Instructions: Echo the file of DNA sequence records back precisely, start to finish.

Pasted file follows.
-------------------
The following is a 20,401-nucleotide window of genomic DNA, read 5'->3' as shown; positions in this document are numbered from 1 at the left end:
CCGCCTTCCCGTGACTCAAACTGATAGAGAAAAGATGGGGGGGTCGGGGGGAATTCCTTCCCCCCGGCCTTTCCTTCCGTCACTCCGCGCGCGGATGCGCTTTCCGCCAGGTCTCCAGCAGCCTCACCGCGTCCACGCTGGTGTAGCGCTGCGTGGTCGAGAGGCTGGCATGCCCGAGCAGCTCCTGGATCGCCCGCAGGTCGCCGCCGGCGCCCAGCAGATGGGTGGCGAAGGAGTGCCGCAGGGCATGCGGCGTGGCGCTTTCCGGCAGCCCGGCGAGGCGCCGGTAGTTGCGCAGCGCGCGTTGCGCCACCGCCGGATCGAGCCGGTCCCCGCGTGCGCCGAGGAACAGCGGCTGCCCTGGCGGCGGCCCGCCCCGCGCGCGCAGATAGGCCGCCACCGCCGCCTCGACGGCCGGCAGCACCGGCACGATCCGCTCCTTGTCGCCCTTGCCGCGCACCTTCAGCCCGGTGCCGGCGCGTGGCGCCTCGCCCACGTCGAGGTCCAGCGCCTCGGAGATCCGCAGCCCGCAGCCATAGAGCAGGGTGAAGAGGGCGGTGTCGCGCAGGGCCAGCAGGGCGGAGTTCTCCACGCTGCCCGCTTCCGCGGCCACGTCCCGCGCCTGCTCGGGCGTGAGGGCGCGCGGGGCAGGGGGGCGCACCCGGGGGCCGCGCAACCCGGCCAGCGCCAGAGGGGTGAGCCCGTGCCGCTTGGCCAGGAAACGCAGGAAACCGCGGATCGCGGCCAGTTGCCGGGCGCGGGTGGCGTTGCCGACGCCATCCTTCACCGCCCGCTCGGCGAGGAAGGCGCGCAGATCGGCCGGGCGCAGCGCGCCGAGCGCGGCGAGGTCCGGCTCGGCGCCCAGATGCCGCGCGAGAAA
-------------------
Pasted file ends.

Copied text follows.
The following is a 20,401-nucleotide window of genomic DNA, read 5'->3' as shown; positions in this document are numbered from 1 at the left end:
CCGCCTTCCCGTGACTCAAACTGATAGAGAAAAGATGGGGGGGTCGGGGGGAATTCCTTCCCCCCGGCCTTTCCTTCCGTCACTCCGCGCGCGGATGCGCTTTCCGCCAGGTCTCCAGCAGCCTCACCGCGTCCACGCTGGTGTAGCGCTGCGTGGTCGAGAGGCTGGCATGCCCGAGCAGCTCCTGGATCGCCCGCAGGTCGCCGCCGGCGCCCAGCAGATGGGTGGCGAAGGAGTGCCGCAGGGCATGCGGCGTGGCGCTTTCCGGCAGCCCGGCGAGGCGCCGGTAGTTGCGCAGCGCGCGTTGCGCCACCGCCGGATCGAGCCGGTCCCCGCGTGCGCCGAGGAACAGCGGCTGCCCTGGCGGCGGCCCGCCCCGCGCGCGCAGATAGGCCGCCACCGCCGCCTCGACGGCCGGCAGCACCGGCACGATCCGCTCCTTGTCGCCCTTGCCGCGCACCTTCAGCCCGGTGCCGGCGCGTGGCGCCTCGCCCACGTCGAGGTCCAGCGCCTCGGAGATCCGCAGCCCGCAGCCATAGAGCAGGGTGAAGAGGGCGGTGTCGCGCAGGGCCAGCAGGGCGGAGTTCTCCACGCTGCCCGCTTCCGCGGCCACGTCCCGCGCCTGCTCGGGCGTGAGGGCGCGCGGGGCAGGGGGGCGCACCCGGGGGCCGCGCAACCCGGCCAGCGCCAGAGGGGTGAGCCCGTGCCGCTTGGCCAGGAAACGCAGGAAACCGCGGATCGCGGCCAGTTGCCGGGCGCGGGTGGCGTTGCCGACGCCATCCTTCACCGCCCGCTCGGCGAGGAAGGCGCGCAGATCGGCCGGGCGCAGCGCGCCGAGCGCGGCGAGGTCCGGCTCGGCGCCCAGATGCCGCGCGAGAAA